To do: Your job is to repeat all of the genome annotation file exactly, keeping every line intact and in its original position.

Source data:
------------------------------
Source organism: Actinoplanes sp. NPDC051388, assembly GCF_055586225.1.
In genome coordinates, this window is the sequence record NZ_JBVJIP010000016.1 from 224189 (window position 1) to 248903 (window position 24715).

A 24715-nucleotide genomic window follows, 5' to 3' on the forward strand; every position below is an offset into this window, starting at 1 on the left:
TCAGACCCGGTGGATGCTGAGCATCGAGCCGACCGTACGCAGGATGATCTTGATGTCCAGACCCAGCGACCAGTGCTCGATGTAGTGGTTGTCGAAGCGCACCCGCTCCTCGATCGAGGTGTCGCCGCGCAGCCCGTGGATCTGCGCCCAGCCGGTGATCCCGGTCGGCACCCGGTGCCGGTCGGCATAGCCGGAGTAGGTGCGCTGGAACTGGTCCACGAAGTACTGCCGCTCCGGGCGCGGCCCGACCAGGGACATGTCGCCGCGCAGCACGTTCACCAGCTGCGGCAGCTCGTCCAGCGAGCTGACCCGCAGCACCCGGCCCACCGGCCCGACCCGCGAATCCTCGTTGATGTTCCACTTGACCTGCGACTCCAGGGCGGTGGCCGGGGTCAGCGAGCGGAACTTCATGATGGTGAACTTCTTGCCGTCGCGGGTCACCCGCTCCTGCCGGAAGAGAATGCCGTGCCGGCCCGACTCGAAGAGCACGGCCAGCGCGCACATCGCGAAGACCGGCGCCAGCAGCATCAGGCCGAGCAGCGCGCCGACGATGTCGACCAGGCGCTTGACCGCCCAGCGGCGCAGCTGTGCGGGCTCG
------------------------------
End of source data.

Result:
Source organism: Actinoplanes sp. NPDC051388, assembly GCF_055586225.1.
In genome coordinates, this window is the sequence record NZ_JBVJIP010000016.1 from 224189 (window position 1) to 248903 (window position 24715).

A 24715-nucleotide genomic window follows, 5' to 3' on the forward strand; every position below is an offset into this window, starting at 1 on the left:
TCAGACCCGGTGGATGCTGAGCATCGAGCCGACCGTACGCAGGATGATCTTGATGTCCAGACCCAGCGACCAGTGCTCGATGTAGTGGTTGTCGAAGCGCACCCGCTCCTCGATCGAGGTGTCGCCGCGCAGCCCGTGGATCTGCGCCCAGCCGGTGATCCCGGTCGGCACCCGGTGCCGGTCGGCATAGCCGGAGTAGGTGCGCTGGAACTGGTCCACGAAGTACTGCCGCTCCGGGCGCGGCCCGACCAGGGACATGTCGCCGCGCAGCACGTTCACCAGCTGCGGCAGCTCGTCCAGCGAGCTGACCCGCAGCACCCGGCCCACCGGCCCGACCCGCGAATCCTCGTTGATGTTCCACTTGACCTGCGACTCCAGGGCGGTGGCCGGGGTCAGCGAGCGGAACTTCATGATGGTGAACTTCTTGCCGTCGCGGGTCACCCGCTCCTGCCGGAAGAGAATGCCGTGCCGGCCCGACTCGAAGAGCACGGCCAGCGCGCACATCGCGAAGACCGGCGCCAGCAGCATCAGGCCGAGCAGCGCGCCGACGATGTCGACCAGGCGCTTGACCGCCCAGCGGCGCAGCTGTGCGGGCTCG